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Bayesians turn to Experts for Advice!
If you have a question about this talk, please contact Julia Blackwell.In Bayesian model selection and model averaging, inference is normally based on a posterior distribution on the models, usually interpreted as a measure of how likely we consider each of the models to be “true”, or at least in some sense close to true, given on the observations. Rather than with truth, I will be concerned with the more practical goal of finding a “useful” model, in the sense that it predicts future outcomes of the underlying process well. As it turns out, the most useful model may well vary depending on the number of available observations! For instance, given ten samples from some continuous density, a seven-bin histogram model is more useful than a 1,000-bin model, even though the latter is arguably closer to being “true”. As it turns out, methods for tracking transient performance of prediction strategies have already been developed in the learning theory literature under the heading “prediction with expert advice”. I will illustrate how these methods can improve model selection performance using results from computer simulations on density estimation problems.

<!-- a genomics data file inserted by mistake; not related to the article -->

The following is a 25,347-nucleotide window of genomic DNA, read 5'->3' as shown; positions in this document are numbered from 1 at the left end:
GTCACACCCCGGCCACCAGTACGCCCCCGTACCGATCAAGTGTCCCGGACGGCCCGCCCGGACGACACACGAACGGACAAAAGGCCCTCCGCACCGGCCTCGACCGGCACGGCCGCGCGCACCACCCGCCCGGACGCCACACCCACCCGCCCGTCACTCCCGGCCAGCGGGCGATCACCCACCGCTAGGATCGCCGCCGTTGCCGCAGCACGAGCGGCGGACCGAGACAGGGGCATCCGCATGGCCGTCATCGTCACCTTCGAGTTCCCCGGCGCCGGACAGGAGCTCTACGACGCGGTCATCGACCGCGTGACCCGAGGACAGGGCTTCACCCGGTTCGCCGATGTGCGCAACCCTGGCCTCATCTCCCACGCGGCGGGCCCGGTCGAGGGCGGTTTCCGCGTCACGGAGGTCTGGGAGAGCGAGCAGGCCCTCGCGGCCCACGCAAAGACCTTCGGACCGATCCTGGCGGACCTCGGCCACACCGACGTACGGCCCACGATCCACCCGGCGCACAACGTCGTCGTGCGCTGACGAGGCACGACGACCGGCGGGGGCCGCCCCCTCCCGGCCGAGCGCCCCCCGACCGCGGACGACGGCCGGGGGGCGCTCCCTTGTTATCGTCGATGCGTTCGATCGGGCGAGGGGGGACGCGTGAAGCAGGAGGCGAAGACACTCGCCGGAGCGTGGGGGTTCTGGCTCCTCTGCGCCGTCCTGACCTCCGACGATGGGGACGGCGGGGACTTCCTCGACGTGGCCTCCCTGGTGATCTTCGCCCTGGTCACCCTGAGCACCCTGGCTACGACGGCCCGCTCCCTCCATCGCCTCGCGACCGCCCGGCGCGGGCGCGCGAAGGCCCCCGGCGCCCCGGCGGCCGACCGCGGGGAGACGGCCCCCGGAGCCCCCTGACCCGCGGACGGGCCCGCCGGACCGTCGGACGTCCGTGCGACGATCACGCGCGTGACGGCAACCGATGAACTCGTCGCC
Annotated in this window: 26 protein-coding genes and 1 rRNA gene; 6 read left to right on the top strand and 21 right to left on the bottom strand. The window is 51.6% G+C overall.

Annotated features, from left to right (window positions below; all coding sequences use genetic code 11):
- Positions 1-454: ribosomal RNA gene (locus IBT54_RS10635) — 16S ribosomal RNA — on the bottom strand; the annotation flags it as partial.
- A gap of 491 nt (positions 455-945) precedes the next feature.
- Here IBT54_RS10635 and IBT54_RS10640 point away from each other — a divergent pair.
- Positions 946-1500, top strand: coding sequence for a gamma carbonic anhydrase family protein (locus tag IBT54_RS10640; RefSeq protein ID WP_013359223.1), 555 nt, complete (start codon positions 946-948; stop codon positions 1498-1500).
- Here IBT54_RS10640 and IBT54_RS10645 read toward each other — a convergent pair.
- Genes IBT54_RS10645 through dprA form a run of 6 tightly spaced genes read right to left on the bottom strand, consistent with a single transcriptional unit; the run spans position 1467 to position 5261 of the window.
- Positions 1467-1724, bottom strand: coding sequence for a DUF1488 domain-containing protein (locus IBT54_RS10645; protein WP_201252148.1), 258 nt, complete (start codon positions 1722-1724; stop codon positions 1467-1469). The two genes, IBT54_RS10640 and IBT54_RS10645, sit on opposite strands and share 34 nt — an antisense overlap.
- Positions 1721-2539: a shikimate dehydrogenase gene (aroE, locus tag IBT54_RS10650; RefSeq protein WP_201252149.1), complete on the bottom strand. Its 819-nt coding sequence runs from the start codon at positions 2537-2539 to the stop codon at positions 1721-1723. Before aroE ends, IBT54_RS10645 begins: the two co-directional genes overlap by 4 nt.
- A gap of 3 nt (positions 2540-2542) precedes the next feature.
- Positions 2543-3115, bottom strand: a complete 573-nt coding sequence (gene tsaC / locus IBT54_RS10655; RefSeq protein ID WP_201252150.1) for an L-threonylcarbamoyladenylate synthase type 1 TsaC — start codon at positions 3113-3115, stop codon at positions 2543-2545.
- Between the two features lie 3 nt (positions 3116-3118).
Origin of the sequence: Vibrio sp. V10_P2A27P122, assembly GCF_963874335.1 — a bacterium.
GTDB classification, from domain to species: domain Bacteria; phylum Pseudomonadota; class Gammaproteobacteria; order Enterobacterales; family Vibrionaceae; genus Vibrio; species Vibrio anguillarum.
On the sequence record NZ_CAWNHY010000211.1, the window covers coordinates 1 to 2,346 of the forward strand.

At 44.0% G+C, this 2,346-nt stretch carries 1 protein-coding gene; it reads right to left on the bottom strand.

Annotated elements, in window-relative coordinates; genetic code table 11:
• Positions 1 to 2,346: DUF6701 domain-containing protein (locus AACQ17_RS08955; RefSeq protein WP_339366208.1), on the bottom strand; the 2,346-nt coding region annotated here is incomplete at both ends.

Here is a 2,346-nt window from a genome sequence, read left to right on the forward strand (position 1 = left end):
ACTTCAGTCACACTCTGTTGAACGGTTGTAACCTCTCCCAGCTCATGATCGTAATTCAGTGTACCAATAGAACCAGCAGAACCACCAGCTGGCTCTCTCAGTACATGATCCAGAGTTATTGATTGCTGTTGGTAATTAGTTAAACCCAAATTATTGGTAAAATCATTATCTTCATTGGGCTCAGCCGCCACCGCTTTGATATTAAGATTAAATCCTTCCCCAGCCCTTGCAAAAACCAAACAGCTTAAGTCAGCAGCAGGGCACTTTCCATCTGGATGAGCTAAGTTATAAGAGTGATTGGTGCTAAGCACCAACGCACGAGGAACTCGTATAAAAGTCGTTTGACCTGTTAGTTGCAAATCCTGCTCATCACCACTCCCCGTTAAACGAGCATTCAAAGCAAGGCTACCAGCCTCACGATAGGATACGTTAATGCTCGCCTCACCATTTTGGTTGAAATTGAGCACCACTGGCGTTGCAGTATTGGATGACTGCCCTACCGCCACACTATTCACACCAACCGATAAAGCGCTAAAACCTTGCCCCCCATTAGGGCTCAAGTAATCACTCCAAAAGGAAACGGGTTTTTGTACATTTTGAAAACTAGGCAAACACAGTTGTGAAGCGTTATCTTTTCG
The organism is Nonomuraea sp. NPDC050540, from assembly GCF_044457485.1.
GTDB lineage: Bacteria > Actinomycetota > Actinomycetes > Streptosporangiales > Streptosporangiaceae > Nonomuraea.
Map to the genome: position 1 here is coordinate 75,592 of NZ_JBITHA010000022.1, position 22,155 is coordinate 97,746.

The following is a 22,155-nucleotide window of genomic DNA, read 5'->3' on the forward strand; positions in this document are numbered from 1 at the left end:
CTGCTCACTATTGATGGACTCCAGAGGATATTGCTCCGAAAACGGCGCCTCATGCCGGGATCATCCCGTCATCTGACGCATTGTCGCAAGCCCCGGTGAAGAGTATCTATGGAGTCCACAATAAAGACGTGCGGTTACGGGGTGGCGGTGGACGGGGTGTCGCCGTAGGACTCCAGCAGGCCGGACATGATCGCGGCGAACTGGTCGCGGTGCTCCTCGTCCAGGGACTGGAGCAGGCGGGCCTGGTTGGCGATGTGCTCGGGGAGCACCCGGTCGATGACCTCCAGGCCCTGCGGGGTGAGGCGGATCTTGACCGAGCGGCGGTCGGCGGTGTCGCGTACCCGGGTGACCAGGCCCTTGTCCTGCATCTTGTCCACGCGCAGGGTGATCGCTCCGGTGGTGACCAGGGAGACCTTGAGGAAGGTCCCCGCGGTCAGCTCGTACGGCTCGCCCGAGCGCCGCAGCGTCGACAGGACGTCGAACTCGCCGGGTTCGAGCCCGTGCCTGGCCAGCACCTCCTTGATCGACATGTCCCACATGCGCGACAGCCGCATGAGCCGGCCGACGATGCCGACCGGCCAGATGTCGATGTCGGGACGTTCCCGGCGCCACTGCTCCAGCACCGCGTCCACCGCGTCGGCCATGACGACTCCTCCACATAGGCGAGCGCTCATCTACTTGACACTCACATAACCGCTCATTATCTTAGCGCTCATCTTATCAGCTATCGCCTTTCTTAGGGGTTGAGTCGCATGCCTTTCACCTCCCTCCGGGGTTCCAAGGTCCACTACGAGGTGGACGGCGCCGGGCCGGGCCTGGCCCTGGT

This talk is part of the Statistical Laboratory Graduate Seminars series.
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